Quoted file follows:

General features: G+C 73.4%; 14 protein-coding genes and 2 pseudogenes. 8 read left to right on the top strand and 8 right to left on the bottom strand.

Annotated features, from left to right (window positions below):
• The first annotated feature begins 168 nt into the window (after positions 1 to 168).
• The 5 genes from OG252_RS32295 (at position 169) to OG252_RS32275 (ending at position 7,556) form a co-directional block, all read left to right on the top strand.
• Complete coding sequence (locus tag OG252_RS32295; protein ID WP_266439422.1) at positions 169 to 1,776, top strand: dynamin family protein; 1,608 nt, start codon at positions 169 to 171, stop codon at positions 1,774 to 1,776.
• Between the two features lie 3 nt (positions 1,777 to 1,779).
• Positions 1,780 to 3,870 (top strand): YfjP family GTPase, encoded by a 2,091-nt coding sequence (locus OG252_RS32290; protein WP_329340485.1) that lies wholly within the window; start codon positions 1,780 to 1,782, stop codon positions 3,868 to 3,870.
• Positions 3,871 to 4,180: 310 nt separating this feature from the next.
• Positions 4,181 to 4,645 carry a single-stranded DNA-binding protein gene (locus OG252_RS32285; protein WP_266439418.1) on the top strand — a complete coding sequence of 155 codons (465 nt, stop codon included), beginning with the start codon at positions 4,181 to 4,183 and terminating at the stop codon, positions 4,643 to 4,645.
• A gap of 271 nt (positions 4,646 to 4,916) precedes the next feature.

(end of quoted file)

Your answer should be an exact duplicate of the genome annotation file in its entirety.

General features: G+C 73.4%; 14 protein-coding genes and 2 pseudogenes. 8 read left to right on the top strand and 8 right to left on the bottom strand.

Annotated features, from left to right (window positions below):
• The first annotated feature begins 168 nt into the window (after positions 1 to 168).
• The 5 genes from OG252_RS32295 (at position 169) to OG252_RS32275 (ending at position 7,556) form a co-directional block, all read left to right on the top strand.
• Complete coding sequence (locus tag OG252_RS32295; protein ID WP_266439422.1) at positions 169 to 1,776, top strand: dynamin family protein; 1,608 nt, start codon at positions 169 to 171, stop codon at positions 1,774 to 1,776.
• Between the two features lie 3 nt (positions 1,777 to 1,779).
• Positions 1,780 to 3,870 (top strand): YfjP family GTPase, encoded by a 2,091-nt coding sequence (locus OG252_RS32290; protein WP_329340485.1) that lies wholly within the window; start codon positions 1,780 to 1,782, stop codon positions 3,868 to 3,870.
• Positions 3,871 to 4,180: 310 nt separating this feature from the next.
• Positions 4,181 to 4,645 carry a single-stranded DNA-binding protein gene (locus OG252_RS32285; protein WP_266439418.1) on the top strand — a complete coding sequence of 155 codons (465 nt, stop codon included), beginning with the start codon at positions 4,181 to 4,183 and terminating at the stop codon, positions 4,643 to 4,645.
• A gap of 271 nt (positions 4,646 to 4,916) precedes the next feature.